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I bought a first rice/multicooker Tefal RK8121. I cooked the rice according to the manual.

I put the rice inside and added the steaming tray on top of the rice to steam at the same time (it doesn't say anything about that in the manual though). Added the water and started the program (with pre-washed rice). The program is one that automatically stops using some sensors inside the machine.

The rice is supposed to be cooking for 10 minutes, as written on the package. It didn't stop cooking, so after 40 minutes I had to stop it. The bottom of the rice was already a bit overcooked and the rice was mushy due to it being so long in there.

Why did it not stop? I tried it another time with wild rice, and it stopped itself after 30 minutes and the rice was perfect. But with white rice like Thai Jasmin, it didn't stop even after 40 minutes, this happened twice. I know somebody else who bought the same cooker and has the same problem, I guess there's something we must be doing wrong, but I'm not sure what.

The program used for cooking is rice/cereal.

What am I doing wrong? I tried both following the rice cooker's water advice, and the rice package's water advice and both without luck, the rice cooker keeps cooking the white rice for way too long.

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    Did you measure the water and rice using the cup provided? Rice cooker cups are a different size to standard measuring cups so it's important you use the same cup for both. It's crucial to measure the water and to drain well after rinsing the rice. The ratio of rice to water varies with the type of rice as well as the area of the rice cooker. – Chris H Jun 3 '17 at 14:26
  • @ChrisH I did that, but still the same result, the rice cooker doesn't stop even if all water is gone and the bottom rice is starting to brown (and this happens on 2 devices, so it can't be a broken device). Other person I know with the same device says he cooked the rice without using the steaming tray, but cooked only rice inside and still had the same problem. – Kevin Van Ryckegem Jun 3 '17 at 14:27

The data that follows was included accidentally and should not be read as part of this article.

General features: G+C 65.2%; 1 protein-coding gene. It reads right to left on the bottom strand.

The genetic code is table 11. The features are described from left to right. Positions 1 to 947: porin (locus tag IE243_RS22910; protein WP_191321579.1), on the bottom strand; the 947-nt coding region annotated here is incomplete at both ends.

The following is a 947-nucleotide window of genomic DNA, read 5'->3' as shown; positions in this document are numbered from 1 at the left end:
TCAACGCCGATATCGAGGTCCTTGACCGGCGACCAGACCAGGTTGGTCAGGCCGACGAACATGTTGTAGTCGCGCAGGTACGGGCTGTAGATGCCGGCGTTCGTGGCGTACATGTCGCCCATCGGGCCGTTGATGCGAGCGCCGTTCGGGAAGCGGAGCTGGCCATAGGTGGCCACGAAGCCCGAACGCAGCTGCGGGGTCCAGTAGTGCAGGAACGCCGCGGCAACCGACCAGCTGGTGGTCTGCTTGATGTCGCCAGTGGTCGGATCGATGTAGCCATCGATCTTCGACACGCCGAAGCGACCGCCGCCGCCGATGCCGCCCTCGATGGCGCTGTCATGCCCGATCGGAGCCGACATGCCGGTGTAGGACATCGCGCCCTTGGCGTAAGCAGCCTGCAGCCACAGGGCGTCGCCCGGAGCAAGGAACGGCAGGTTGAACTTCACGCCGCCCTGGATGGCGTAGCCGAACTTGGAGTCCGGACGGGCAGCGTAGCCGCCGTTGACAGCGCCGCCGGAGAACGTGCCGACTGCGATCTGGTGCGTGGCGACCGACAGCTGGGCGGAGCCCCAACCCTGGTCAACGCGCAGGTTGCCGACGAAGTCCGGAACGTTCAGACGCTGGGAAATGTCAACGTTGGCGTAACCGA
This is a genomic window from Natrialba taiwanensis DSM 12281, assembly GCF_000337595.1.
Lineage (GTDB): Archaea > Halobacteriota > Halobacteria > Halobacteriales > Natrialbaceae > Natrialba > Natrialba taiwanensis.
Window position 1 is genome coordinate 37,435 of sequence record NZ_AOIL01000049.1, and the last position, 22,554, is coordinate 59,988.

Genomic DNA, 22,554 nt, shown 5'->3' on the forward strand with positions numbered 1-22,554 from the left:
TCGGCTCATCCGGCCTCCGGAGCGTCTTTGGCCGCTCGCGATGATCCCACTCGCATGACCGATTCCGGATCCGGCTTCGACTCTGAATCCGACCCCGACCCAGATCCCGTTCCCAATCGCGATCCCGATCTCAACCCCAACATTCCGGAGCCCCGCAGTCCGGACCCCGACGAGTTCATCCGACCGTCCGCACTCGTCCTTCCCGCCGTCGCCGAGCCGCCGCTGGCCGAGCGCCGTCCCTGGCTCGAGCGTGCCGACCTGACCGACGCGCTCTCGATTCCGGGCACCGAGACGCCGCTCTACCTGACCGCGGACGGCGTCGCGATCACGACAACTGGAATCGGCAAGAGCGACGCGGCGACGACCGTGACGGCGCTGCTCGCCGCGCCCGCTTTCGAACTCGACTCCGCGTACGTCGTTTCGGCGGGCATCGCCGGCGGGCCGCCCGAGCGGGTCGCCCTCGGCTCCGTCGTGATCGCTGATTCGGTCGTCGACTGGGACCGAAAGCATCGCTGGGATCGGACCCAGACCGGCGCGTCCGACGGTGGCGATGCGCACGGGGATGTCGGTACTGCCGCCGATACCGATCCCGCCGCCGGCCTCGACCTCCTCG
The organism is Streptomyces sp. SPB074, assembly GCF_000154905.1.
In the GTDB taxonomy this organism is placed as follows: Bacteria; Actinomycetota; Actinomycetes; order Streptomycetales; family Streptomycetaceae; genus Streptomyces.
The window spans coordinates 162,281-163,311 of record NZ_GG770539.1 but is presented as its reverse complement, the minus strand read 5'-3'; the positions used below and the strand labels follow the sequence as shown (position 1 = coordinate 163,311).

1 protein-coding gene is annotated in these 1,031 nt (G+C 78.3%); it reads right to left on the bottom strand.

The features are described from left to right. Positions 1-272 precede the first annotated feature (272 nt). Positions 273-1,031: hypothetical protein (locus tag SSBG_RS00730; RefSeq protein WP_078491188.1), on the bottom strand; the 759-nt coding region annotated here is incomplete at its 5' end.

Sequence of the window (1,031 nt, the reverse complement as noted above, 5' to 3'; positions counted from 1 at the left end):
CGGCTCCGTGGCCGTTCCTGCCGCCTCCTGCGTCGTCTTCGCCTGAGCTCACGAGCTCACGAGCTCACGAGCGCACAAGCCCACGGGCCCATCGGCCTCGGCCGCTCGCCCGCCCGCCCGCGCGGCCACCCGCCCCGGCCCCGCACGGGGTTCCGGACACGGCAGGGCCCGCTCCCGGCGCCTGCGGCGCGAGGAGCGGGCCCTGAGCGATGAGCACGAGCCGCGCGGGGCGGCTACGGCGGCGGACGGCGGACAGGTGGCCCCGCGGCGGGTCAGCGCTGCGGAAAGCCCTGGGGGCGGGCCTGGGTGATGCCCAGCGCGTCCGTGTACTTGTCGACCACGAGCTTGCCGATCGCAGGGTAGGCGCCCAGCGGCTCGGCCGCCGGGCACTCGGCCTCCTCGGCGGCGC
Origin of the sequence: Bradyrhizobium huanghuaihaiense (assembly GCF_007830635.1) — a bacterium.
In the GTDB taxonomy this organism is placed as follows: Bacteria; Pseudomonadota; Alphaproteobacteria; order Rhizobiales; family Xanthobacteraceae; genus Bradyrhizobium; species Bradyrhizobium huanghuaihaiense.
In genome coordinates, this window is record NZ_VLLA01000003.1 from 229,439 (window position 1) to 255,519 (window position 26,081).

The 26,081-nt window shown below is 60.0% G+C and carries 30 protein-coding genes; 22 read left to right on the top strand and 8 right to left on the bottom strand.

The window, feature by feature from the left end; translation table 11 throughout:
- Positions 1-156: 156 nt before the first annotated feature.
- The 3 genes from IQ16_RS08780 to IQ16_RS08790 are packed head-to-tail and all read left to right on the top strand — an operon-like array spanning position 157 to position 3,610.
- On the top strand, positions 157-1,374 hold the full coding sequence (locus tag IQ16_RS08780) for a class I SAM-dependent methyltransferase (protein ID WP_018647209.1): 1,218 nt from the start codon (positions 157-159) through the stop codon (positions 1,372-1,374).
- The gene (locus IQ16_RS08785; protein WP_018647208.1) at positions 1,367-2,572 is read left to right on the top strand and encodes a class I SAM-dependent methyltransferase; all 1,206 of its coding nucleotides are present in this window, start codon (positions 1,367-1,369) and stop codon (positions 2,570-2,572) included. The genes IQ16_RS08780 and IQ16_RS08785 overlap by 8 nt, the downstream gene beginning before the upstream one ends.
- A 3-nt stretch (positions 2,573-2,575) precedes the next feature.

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    It's possible that it was broken out of the box ... but I wouldn't use the wild rice as a valid test -- it isn't a true rice. Unless the rice cooker specifically says something about wild rice in the manual, I wouldn't trust it to cook it. (I don't even know if I'd trust brown rice in a low-end rice cooker). It's also worth mentioning that most of them do best when they're at least half full -- trying to cook only 2 cups of rice in a 10 cup rice cooker will likely never come out well. (the residual heat as it enters cool-down has less rice to absorb the heat) – Joe Jun 3 '17 at 15:17
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    Not the same model, no. As @Joe says a large rice cooker (which ours is) is a bit of a compromise for small quantities. But it shouldn't massively overcook.if the water quantity is right and it's failing to cut off, it should burn once the water is gone. – Chris H Jun 3 '17 at 17:41
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    @KevinVanRyckegem : I don't think so. Most package times are for adding the rice to already boiling water, then turning it down to low. Rice cookers add cold water over the rice, then heat up ... so it's going to take longer. – Joe Jun 4 '17 at 1:20
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Most ricer cookers use temperature of the pan - which is regulated by water content! - to decide when to stop. Only when enough water has evaporated to leave you with reasonably dry, palatable grains can the pan temperature exceed 100°C/212°F. If what you are cooking cannot absorb all the water, the device will cook until all the water has evaporated (which the lid makes very slow).

If actually boiling it dry doesn't stop it, and no "keep warm" or "saute" or similar special mode has been selected, return it, it is broken.

  • I will try adding less water next time! Strange thing is that the only time it actually stopped (with the brown rice) it actually still had a bit of water left in it, I'm guessing I put too much. – Kevin Van Ryckegem Jun 3 '17 at 17:38
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    @KevinVanRyckegem : are you adding the water first, or to the rice? Every cooker I've seen says to add the rice first (which will displace the water, so not as much water as if you added the rice afterwards) – Joe Jun 4 '17 at 1:21
  • @Joe That's a good point, but I put the rice first, as the manual says. – Kevin Van Ryckegem Jun 4 '17 at 9:30

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